Montenegro: on the Road to Independence?
AbstractThe Federal Republic of Yugoslavia, proclaimed in 1992, is currently at a crucial crossroad since the parliament of Montenegro is preparing a referendum on independence. Although the joint state retained the name of Yugoslavia, it was in fact established as a Serb nation-state. It became evident, however, that this link was far too powerless. The two member republics, Serbia and Montenegro, became increasingly estranged, especially after the war in Bosnia and Hercegovina, both as regards their foreign policy orientation and their national policy as well as in their economic policy. What was decisive for the further functioning of the Federation was the inability to reach agreement on a unified economic policy after 1996; this led to the introduction of a separate monetary system in Montenegro. The war with NATO in 1999 and the establishment of an international protectorate in Kosovo further undermined the edifice of the Federation so that it is now a confederation rather than a federation.
The position of Montenegro can be compared to the position of Slovenia in the former Yugoslavia shortly before the declaration of independence. But apart from its own monetary system, Montenegro has its own diplomatic service and is responsible for controlling its border crossing points, it makes no contributions to the federal budget and neither does it draw from it.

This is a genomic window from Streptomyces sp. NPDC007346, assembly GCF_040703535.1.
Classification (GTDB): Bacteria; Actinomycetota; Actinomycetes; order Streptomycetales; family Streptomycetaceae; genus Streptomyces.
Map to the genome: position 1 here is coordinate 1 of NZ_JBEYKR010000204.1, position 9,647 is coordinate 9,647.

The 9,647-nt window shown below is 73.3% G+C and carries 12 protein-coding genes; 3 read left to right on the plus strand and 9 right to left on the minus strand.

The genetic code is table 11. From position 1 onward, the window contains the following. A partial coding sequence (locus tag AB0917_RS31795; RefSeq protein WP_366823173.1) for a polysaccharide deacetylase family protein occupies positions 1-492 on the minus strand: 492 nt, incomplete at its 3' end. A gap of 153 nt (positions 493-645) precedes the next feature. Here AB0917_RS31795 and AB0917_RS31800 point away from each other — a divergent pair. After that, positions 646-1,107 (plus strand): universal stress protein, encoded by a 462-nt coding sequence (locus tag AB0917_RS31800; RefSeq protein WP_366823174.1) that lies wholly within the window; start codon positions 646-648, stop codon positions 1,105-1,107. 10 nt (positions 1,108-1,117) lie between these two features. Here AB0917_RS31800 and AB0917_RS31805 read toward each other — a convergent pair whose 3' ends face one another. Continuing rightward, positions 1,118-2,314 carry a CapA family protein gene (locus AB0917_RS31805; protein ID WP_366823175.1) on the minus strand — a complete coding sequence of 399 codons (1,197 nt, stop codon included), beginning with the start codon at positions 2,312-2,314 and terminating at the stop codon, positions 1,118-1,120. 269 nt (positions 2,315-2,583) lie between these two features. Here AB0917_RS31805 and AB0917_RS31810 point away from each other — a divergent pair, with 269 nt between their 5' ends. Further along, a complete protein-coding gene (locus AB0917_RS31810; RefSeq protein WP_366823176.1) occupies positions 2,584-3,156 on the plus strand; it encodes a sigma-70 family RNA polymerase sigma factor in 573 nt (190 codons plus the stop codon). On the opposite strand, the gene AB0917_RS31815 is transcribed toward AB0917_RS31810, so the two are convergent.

The collapse of the Milosevic regime in Serbia removed the main obstacle but the Montenegrin leadership is not interested in resubordinating itself to the Federation or in abandoning the political influence which it has acquired. Following the fall of the regime it need not fear an armed attack against its secession. That is why it is accelerating its moves towards independence. Now there are three possible solutions: a reform of the federation, that is to say a new accord between the representatives of Serbia and Montenegro: in actual fact a "fourth" Yugoslavia; a confederation, i.e. a union of two sovereign states; or two entirely sovereign states. Opinion polls reveal that it is more than likely that in a possible referendum the majority of the electorate will vote for independence. It is, however, desirable that a referendum does not endanger the road of Serbia nor that of Montenegro towards democracy. That is why the international community would do well to bring both sides to the negotiating table to discuss the future of the Federative Republic of Yugoslavia and to reach a mutual agreement which would not be dictated merely by specific interests based on the internal policy situation of those political forces which are in power at the moment in the two republics. This question is of increasing importance as a result of its interlinked character with the Kosovo issue because the Yugoslav authorities were among the signatories of the accords on Kosovo. Should the existence of Yugoslavia be questioned, these agreements, too, will be questioned.
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